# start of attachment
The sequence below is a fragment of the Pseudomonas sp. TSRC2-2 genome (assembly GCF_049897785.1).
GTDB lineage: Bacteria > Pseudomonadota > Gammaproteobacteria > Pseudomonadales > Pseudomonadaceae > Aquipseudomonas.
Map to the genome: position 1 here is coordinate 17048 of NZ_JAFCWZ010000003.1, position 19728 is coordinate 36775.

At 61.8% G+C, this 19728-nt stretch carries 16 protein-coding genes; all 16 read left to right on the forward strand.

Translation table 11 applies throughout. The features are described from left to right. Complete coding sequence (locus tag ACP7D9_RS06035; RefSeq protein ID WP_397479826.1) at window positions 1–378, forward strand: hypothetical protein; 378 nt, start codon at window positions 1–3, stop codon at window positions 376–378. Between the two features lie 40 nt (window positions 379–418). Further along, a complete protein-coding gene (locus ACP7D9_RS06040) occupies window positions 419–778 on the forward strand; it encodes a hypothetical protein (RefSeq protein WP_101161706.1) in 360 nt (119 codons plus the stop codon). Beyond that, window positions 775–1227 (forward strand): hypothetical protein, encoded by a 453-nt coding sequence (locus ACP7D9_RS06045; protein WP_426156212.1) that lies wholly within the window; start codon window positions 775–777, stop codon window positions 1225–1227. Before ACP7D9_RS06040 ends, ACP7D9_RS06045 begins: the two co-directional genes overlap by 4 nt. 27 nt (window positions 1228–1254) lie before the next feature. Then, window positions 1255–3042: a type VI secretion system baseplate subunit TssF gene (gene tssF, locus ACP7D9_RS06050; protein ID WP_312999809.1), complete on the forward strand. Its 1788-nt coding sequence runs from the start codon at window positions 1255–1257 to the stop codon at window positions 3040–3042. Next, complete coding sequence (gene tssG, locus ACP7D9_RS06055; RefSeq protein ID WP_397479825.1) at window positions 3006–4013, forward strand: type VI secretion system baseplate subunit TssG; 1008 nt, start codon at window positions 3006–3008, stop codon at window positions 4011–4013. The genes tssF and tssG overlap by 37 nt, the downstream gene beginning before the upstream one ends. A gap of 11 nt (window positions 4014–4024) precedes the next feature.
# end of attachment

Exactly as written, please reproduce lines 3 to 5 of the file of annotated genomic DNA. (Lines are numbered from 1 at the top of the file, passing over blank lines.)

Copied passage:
Map to the genome: position 1 here is coordinate 17048 of NZ_JAFCWZ010000003.1, position 19728 is coordinate 36775.

At 61.8% G+C, this 19728-nt stretch carries 16 protein-coding genes; all 16 read left to right on the forward strand.

Translation table 11 applies throughout. The features are described from left to right. Complete coding sequence (locus tag ACP7D9_RS06035; RefSeq protein ID WP_397479826.1) at window positions 1–378, forward strand: hypothetical protein; 378 nt, start codon at window positions 1–3, stop codon at window positions 376–378. Between the two features lie 40 nt (window positions 379–418). Further along, a complete protein-coding gene (locus ACP7D9_RS06040) occupies window positions 419–778 on the forward strand; it encodes a hypothetical protein (RefSeq protein WP_101161706.1) in 360 nt (119 codons plus the stop codon). Beyond that, window positions 775–1227 (forward strand): hypothetical protein, encoded by a 453-nt coding sequence (locus ACP7D9_RS06045; protein WP_426156212.1) that lies wholly within the window; start codon window positions 775–777, stop codon window positions 1225–1227. Before ACP7D9_RS06040 ends, ACP7D9_RS06045 begins: the two co-directional genes overlap by 4 nt. 27 nt (window positions 1228–1254) lie before the next feature. Then, window positions 1255–3042: a type VI secretion system baseplate subunit TssF gene (gene tssF, locus ACP7D9_RS06050; protein ID WP_312999809.1), complete on the forward strand. Its 1788-nt coding sequence runs from the start codon at window positions 1255–1257 to the stop codon at window positions 3040–3042. Next, complete coding sequence (gene tssG, locus ACP7D9_RS06055; RefSeq protein ID WP_397479825.1) at window positions 3006–4013, forward strand: type VI secretion system baseplate subunit TssG; 1008 nt, start codon at window positions 3006–3008, stop codon at window positions 4011–4013. The genes tssF and tssG overlap by 37 nt, the downstream gene beginning before the upstream one ends. A gap of 11 nt (window positions 4014–4024) precedes the next feature.